Monday, May 5, 2008

Why Women Should Rule the World by Dee Dee Myers

iconiconNote: The image links to the bargain book at B&N, where you can get the paperback for $4.48.  This price won't last forever, though, so get it while it's still there!

I just finished reading Why Women Should Rule the World, by Dee Dee Myers. I didn't enjoy it as much as I thought I would, primarily because I don't agree with many of Myers's arguments. (I did keep reading until the end, though, as I felt like I shouldn't stop reading it just because I disagreed.)

I most definitely consider myself a feminist, and a pretty strong one. However, this book was a good reminder that not all feminist ideas were created equally. Myers's main argument is based on the idea of biological differences between men and women, a hypothesis that I don't agree with at all.

Myers argues that women are more suited for politics because of their unique "women's" styles of leadership. Essentially she is continuing the Victorian argument of "separate spheres," where women were confined to the home because they were believed to be better suited for this "women's work." Myers's argument includes politics and leadership in the list of "women's work," but it's pretty much the same argument.

Like I said, Myers argument is based on the theory that men and women have a biological basis for their difference. She disregards the theory that the differences are taught by society, arguing that her daughter and son were fundamentally different from the day of their respective births (therefore every other boy and girl must be?).

I don't believe that at all. I don't believe there is a gene that instructs boys to play with trucks and girls with dolls — and if there was, how would you explain the popularity of G.I. Joe dolls?

I also think that the blanket statement "Women are more empathetic, therefore they make better leaders" does a lot of injustice to both women and men. Reading through a lot of her examples of women leaders and their reactions to situations, I kept wondering if I really would handle it the same way just because I'm a woman — and most of the time I didn't think I would. So does that mean that there's something wrong with me as a woman — or that there's something wrong with the theory?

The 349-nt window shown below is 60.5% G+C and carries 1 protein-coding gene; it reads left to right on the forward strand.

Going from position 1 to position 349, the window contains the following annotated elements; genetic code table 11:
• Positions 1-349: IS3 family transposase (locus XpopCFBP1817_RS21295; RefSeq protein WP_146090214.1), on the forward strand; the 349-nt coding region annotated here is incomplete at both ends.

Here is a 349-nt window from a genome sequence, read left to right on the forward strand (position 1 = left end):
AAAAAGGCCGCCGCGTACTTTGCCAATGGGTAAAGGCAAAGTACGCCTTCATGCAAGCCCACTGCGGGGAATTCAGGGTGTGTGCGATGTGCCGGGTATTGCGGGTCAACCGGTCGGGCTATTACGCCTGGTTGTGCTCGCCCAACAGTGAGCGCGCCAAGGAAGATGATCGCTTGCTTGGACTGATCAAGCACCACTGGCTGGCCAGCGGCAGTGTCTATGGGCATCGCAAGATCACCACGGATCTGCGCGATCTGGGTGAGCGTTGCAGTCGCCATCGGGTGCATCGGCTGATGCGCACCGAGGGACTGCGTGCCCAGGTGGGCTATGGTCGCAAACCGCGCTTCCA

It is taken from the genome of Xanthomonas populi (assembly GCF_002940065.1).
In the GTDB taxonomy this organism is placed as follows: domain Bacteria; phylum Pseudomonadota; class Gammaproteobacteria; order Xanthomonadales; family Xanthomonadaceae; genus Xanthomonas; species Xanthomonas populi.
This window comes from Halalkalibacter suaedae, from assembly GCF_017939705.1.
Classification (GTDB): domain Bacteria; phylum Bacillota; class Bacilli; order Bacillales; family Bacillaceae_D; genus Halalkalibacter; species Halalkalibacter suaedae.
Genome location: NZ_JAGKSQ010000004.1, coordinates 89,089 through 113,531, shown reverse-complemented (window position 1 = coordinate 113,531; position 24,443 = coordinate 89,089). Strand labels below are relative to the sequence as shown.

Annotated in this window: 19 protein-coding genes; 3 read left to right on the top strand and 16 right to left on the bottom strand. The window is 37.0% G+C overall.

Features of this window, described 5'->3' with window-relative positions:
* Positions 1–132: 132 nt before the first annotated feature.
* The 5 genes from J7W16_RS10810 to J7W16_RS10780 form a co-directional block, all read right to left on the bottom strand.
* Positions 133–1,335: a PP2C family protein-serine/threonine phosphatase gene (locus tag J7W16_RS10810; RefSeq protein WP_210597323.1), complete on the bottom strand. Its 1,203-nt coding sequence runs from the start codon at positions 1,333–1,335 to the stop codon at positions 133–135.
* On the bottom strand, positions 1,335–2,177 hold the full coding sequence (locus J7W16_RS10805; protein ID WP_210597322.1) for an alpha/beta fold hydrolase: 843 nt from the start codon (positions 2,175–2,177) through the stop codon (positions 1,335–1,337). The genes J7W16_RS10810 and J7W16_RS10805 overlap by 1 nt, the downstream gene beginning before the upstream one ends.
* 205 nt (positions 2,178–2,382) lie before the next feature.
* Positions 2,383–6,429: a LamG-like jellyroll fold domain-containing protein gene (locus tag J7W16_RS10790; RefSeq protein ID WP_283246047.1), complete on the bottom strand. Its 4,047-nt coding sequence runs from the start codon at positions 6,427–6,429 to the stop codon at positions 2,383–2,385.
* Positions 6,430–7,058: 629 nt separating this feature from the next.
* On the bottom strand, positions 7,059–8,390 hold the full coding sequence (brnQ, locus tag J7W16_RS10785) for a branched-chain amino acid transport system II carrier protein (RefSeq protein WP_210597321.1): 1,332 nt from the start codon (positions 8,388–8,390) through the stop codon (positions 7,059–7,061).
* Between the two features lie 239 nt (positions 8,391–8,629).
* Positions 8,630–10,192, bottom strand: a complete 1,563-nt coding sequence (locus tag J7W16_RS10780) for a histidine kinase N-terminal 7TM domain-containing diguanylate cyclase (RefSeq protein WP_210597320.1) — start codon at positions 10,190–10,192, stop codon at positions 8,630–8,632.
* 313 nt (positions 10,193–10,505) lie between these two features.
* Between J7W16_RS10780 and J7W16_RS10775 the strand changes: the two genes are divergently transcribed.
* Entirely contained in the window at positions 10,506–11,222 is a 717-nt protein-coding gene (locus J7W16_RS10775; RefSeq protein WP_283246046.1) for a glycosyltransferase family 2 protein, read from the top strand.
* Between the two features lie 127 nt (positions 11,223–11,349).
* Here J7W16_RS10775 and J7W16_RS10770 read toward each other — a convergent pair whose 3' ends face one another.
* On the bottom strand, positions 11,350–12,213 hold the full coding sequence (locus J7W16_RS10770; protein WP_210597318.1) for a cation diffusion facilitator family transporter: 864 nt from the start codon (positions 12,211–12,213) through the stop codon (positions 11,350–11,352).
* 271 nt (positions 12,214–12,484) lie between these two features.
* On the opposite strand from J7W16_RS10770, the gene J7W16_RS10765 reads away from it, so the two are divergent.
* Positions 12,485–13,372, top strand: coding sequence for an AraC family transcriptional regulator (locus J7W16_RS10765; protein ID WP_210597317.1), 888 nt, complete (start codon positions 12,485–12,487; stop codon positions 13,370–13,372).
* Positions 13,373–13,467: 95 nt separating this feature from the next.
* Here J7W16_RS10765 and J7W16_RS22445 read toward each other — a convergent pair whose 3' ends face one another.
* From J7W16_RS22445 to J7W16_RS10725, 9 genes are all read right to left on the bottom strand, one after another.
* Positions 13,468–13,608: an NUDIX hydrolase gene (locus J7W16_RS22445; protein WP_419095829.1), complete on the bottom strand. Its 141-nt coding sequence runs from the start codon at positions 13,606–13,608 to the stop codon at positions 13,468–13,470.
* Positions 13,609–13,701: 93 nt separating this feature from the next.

Of course, I prefer to believe the latter.

I won't get into a full-fledged rant here about my feminist views, but suffice it to say that I don't think that leadership is "women's work" because of some set of feminine traits. In fact, I think it does many of the women in the world a huge disservice to try to make that argument. I do think that women should fill more high-level positions, whether leading a company or the country, but not because we're "naturally empathetic" or anything like that — because we deserve the same opportunities as any man.

Finally, I have to say that I think this book contained a lot of subtle propoganda for Hillary Clinton's presidential campaign — in fact, I kind of wonder if that was the point: if "Why Women Should Rule the World" actually translates to "Why You Should Vote for Hillary." That amuses me, because I don't think Hillary comes across as particularly feminine or empathetic. Maybe that's an image that is carefully crafted in order to help her compete in a man's world, but even so, if Myers hadn't specifically talked about Hillary I would never have thought, "We should elect Hillary because women are more empathetic leaders."

I guess that's probably enough of a rant on this book. Although I think it's worthwhile to flip through and check out the arguments, at the same time I personally don't support them, so I don't feel comfortable seriously recommending this book.

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